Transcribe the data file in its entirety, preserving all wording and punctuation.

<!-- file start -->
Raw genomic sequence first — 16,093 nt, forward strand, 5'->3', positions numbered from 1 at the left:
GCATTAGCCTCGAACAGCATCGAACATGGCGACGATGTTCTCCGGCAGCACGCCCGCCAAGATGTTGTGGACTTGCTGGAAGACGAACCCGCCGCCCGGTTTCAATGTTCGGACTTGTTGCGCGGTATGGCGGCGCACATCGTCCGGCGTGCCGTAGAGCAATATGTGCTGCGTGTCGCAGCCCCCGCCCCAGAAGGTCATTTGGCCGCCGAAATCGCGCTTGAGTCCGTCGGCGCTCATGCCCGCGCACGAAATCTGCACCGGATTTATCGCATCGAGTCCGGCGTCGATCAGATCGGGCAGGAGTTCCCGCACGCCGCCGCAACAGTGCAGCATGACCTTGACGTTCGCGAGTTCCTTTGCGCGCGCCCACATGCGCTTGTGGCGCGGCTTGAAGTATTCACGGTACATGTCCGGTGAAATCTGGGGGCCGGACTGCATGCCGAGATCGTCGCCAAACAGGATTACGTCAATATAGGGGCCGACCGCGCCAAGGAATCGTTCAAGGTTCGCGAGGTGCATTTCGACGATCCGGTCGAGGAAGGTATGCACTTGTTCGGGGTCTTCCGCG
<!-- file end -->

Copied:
Raw genomic sequence first — 16,093 nt, forward strand, 5'->3', positions numbered from 1 at the left:
GCATTAGCCTCGAACAGCATCGAACATGGCGACGATGTTCTCCGGCAGCACGCCCGCCAAGATGTTGTGGACTTGCTGGAAGACGAACCCGCCGCCCGGTTTCAATGTTCGGACTTGTTGCGCGGTATGGCGGCGCACATCGTCCGGCGTGCCGTAGAGCAATATGTGCTGCGTGTCGCAGCCCCCGCCCCAGAAGGTCATTTGGCCGCCGAAATCGCGCTTGAGTCCGTCGGCGCTCATGCCCGCGCACGAAATCTGCACCGGATTTATCGCATCGAGTCCGGCGTCGATCAGATCGGGCAGGAGTTCCCGCACGCCGCCGCAACAGTGCAGCATGACCTTGACGTTCGCGAGTTCCTTTGCGCGCGCCCACATGCGCTTGTGGCGCGGCTTGAAGTATTCACGGTACATGTCCGGTGAAATCTGGGGGCCGGACTGCATGCCGAGATCGTCGCCAAACAGGATTACGTCAATATAGGGGCCGACCGCGCCAAGGAATCGTTCAAGGTTCGCGAGGTGCATTTCGACGATCCGGTCGAGGAAGGTATGCACTTGTTCGGGGTCTTCCGCG